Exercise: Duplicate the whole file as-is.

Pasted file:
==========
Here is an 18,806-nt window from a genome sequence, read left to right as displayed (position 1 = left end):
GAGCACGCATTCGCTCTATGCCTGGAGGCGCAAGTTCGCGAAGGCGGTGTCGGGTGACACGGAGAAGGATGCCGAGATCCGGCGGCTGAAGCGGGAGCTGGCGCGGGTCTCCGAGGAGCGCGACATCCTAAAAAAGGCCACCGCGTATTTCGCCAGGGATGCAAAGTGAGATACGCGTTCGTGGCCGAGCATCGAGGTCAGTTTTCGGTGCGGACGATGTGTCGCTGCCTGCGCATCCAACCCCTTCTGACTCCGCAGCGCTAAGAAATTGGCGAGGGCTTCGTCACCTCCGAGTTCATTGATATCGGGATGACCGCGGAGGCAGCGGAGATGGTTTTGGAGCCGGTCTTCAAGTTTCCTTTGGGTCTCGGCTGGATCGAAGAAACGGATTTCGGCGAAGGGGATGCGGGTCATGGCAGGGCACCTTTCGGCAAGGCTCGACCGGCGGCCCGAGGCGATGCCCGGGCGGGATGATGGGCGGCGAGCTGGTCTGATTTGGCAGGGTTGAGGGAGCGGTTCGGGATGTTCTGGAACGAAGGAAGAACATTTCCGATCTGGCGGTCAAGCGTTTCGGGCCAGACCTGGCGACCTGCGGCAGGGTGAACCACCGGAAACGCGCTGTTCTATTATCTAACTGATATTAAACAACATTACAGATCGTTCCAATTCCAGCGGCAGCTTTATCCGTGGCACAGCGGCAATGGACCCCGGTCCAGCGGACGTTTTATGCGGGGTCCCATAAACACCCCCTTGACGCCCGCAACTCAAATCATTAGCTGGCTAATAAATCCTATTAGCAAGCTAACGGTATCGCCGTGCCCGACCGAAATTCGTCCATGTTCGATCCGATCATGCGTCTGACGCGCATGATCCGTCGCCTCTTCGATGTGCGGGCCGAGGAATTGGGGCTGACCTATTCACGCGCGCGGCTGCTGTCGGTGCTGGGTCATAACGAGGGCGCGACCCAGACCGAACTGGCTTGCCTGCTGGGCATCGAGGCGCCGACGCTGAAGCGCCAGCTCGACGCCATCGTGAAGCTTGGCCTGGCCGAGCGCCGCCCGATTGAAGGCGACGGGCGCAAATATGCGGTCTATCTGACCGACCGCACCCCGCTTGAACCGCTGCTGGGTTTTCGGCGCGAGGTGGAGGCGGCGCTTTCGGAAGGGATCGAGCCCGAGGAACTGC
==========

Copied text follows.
Here is an 18,806-nt window from a genome sequence, read left to right as displayed (position 1 = left end):
GAGCACGCATTCGCTCTATGCCTGGAGGCGCAAGTTCGCGAAGGCGGTGTCGGGTGACACGGAGAAGGATGCCGAGATCCGGCGGCTGAAGCGGGAGCTGGCGCGGGTCTCCGAGGAGCGCGACATCCTAAAAAAGGCCACCGCGTATTTCGCCAGGGATGCAAAGTGAGATACGCGTTCGTGGCCGAGCATCGAGGTCAGTTTTCGGTGCGGACGATGTGTCGCTGCCTGCGCATCCAACCCCTTCTGACTCCGCAGCGCTAAGAAATTGGCGAGGGCTTCGTCACCTCCGAGTTCATTGATATCGGGATGACCGCGGAGGCAGCGGAGATGGTTTTGGAGCCGGTCTTCAAGTTTCCTTTGGGTCTCGGCTGGATCGAAGAAACGGATTTCGGCGAAGGGGATGCGGGTCATGGCAGGGCACCTTTCGGCAAGGCTCGACCGGCGGCCCGAGGCGATGCCCGGGCGGGATGATGGGCGGCGAGCTGGTCTGATTTGGCAGGGTTGAGGGAGCGGTTCGGGATGTTCTGGAACGAAGGAAGAACATTTCCGATCTGGCGGTCAAGCGTTTCGGGCCAGACCTGGCGACCTGCGGCAGGGTGAACCACCGGAAACGCGCTGTTCTATTATCTAACTGATATTAAACAACATTACAGATCGTTCCAATTCCAGCGGCAGCTTTATCCGTGGCACAGCGGCAATGGACCCCGGTCCAGCGGACGTTTTATGCGGGGTCCCATAAACACCCCCTTGACGCCCGCAACTCAAATCATTAGCTGGCTAATAAATCCTATTAGCAAGCTAACGGTATCGCCGTGCCCGACCGAAATTCGTCCATGTTCGATCCGATCATGCGTCTGACGCGCATGATCCGTCGCCTCTTCGATGTGCGGGCCGAGGAATTGGGGCTGACCTATTCACGCGCGCGGCTGCTGTCGGTGCTGGGTCATAACGAGGGCGCGACCCAGACCGAACTGGCTTGCCTGCTGGGCATCGAGGCGCCGACGCTGAAGCGCCAGCTCGACGCCATCGTGAAGCTTGGCCTGGCCGAGCGCCGCCCGATTGAAGGCGACGGGCGCAAATATGCGGTCTATCTGACCGACCGCACCCCGCTTGAACCGCTGCTGGGTTTTCGGCGCGAGGTGGAGGCGGCGCTTTCGGAAGGGATCGAGCCCGAGGAACTGC